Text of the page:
Head, heart, and hands:

a model for thoughtful leadership


Published on: April 2014

Written by: Scott Weighart

Over the last few months, we’ve been completing a pilot study of a new assessment tool, the Bates Executive Presence Index (ExPI). This is the first-ever scientific assessment of executive presence and influence, so we’re excited about it.

In order to test out this multi-rater assessment, we’ve had 100 leaders at 20 companies go through the process. This includes a one-hour feedback call in which we discuss the results.  As you might imagine, people are always curious—and often anxious—about how they were rated by their supervisors, peers, and direct reports.

Several weeks ago, I conducted a feedback call with “Diane.” Like most leaders who get this feedback, Diane immediately wanted to talk about the results that were troubling to her.

Before we dug into those concerns, we spent some time making sure she appreciated her strengths. People had noticed her appearance in a positive way—the degree to which she was showing up looking ready for the game; everyone agreed she had a lot of energy. They also rated her interactivity: clearly, Diane was not the type of leader that liked to hide out in her office!

When we dug deeper into the report, though, we found something interesting. She had rated Authenticity as one of her strengths, but others had given it the third-lowest score of the 15 facets of executive presence.

Understandably, Diane was confused to learn that Authenticity represented a “blind spot” for her. “I view myself as very transparent,” she said. “I think I’m quite direct and straightforward.”

So Diane was viewing her Authenticity as a strength. And I agreed! “What’s happening here is that your authenticity is not coming though completely for people. That doesn’t mean you’re not authentic: It just means that people aren’t seeing enough of those behaviors to get that from you.”

After we reviewed the results of some specific items under Authenticity, we talked about ways in which her sincerity and genuine nature could be perceived more consistently by others.  This was clearly an issue—especially with her direct reports.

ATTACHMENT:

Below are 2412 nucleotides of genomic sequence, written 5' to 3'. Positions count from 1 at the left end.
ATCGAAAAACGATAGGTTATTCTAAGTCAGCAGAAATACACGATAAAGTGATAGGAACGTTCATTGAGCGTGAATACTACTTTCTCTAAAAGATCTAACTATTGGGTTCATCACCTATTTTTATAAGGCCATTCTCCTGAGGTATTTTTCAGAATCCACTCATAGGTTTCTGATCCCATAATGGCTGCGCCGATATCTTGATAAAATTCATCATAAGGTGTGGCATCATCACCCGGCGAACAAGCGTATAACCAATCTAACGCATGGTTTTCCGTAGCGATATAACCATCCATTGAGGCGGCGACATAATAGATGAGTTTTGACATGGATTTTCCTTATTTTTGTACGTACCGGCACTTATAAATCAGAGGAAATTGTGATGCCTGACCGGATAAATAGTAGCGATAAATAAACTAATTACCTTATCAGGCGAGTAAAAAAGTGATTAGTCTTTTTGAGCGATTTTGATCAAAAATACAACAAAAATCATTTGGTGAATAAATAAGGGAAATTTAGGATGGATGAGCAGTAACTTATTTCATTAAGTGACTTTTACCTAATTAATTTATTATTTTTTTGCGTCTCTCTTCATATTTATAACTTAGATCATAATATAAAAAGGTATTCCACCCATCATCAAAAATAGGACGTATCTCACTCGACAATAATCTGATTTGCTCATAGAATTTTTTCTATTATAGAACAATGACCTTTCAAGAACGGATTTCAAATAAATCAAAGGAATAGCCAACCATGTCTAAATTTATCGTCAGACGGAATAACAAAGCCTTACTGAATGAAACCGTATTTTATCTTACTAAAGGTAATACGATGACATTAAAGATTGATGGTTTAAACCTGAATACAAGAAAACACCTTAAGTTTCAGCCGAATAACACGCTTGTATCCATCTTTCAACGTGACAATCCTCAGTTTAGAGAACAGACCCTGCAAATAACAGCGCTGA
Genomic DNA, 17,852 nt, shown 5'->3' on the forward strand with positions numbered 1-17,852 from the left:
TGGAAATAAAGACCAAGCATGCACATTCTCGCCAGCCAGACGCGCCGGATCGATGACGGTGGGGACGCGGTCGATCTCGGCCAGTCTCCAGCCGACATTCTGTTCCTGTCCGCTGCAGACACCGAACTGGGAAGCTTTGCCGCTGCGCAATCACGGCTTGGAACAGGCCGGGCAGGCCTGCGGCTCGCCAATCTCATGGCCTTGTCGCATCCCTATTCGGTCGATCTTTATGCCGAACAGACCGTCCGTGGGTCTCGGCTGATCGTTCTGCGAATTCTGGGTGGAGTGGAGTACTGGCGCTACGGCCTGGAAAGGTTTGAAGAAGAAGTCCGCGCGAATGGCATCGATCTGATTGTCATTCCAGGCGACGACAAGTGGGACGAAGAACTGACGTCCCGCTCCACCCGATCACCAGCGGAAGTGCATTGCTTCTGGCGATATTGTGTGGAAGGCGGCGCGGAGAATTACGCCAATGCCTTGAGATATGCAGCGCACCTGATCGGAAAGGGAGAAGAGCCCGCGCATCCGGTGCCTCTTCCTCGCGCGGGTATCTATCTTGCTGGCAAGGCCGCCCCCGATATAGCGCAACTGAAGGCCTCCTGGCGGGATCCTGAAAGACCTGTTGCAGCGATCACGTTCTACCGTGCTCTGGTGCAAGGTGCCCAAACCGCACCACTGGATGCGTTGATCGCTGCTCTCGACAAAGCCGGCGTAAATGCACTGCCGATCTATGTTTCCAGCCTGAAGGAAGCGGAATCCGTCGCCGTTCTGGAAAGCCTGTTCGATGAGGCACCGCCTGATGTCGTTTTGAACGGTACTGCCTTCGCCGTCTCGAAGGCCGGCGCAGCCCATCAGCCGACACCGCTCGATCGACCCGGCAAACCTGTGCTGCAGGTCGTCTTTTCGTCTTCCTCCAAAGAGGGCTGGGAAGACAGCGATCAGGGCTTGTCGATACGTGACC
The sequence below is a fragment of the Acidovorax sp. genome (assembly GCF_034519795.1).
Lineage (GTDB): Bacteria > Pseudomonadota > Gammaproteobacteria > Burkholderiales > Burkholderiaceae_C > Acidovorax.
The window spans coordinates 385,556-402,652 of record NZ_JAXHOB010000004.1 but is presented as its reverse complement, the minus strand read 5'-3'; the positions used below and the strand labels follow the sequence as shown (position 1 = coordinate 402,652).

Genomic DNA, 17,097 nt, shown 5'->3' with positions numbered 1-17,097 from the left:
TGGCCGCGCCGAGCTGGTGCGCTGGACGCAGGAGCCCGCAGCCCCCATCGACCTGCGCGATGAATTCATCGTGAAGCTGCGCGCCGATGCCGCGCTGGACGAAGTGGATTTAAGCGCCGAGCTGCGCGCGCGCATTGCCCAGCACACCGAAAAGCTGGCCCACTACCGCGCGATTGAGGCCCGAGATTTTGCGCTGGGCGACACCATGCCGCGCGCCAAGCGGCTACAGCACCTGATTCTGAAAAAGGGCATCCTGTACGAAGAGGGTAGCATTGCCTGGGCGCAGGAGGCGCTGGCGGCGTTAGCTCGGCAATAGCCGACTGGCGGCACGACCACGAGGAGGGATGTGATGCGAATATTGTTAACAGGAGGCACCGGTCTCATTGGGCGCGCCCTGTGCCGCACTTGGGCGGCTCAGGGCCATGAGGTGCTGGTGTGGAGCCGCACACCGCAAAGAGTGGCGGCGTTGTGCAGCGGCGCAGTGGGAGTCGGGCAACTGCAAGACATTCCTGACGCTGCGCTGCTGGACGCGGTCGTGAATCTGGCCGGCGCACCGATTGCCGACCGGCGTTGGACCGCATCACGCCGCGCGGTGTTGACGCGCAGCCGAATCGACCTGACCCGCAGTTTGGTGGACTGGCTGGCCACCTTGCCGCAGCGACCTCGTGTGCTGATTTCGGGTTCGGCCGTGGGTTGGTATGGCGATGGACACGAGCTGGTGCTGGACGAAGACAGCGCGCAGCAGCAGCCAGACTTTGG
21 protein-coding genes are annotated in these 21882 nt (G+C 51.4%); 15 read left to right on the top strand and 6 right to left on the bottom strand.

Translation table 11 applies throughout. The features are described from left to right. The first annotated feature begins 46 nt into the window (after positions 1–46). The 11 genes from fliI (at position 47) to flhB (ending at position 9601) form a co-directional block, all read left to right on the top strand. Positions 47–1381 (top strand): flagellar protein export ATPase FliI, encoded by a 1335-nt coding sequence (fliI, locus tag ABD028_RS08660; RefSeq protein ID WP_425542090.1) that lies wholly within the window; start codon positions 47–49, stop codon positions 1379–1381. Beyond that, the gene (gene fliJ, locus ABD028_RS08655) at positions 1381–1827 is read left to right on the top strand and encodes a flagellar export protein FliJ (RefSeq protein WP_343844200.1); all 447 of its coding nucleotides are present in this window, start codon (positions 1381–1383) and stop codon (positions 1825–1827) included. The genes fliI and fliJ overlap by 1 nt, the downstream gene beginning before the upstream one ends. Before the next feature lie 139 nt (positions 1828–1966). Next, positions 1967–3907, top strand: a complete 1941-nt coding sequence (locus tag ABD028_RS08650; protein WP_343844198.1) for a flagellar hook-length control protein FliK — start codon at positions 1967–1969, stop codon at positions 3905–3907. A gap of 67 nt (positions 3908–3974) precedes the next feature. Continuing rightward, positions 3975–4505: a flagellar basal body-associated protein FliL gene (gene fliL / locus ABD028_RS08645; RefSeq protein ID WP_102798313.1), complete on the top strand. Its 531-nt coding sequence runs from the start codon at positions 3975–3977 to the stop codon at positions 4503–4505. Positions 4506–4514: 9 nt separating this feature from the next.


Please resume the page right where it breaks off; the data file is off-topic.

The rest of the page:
I encouraged Diane to use a model that I’ve found to work well for leaders: Head, Heart, and Hands. This is a way of letting people know that you’re paying attention to their thoughts, emotions, and actions.

As Diane listened to one of her direct reports talk, she could start with the Head perspective, asking herself: “What’s the quality of thinking that I’m hearing?  Is he showing me insight? Is he framing the content in a good way?” If that wasn’t clear, then she could ask a question to get a better sense of that. This would build her confidence in the quality of the thinking—while also stimulating rethinking for her conversational partner.

As for the Heart piece, that goes to emotion and motivation. When listening to someone, Diane could ask herself, “What is this person experiencing emotionally? Are they excited?  Frustrated? Hesitant?” If Diane notices one of these emotional states, there’s an opportunity for her to make a process observation: “John, I’m noticing that you’re not ‘all in’ on this plan right now… so tell me, how are you feeling about this?” Sometimes, people will feel things before they really know or understand them, so being alert to these hints can be valuable for leaders.

The final part is the Hands piece. Diane could focus her attention on whether her stakeholders were acting as if they knew what to do… or not. Was there a skill issue here? She could find it by focusing on what people’s actions were telling her.

I encouraged Diane to try some of these new strategies for the next 60 days. After all, Rome wasn’t built in a day. I encouraged her to give herself a chance to take a fresh look at her team—to show curiosity in them and what they’re doing. This was an opportunity to consider a developmental coaching strategy to help them assess what they need from her and how she can help them… while signaling that she’s approaching the relationship a little differently.

It may take some practice, but leaders who can slow down to pay careful attention to their direct reports in this way will develop teams who have their heads in the game, hearts on the line, and hands at work to build a better organization.

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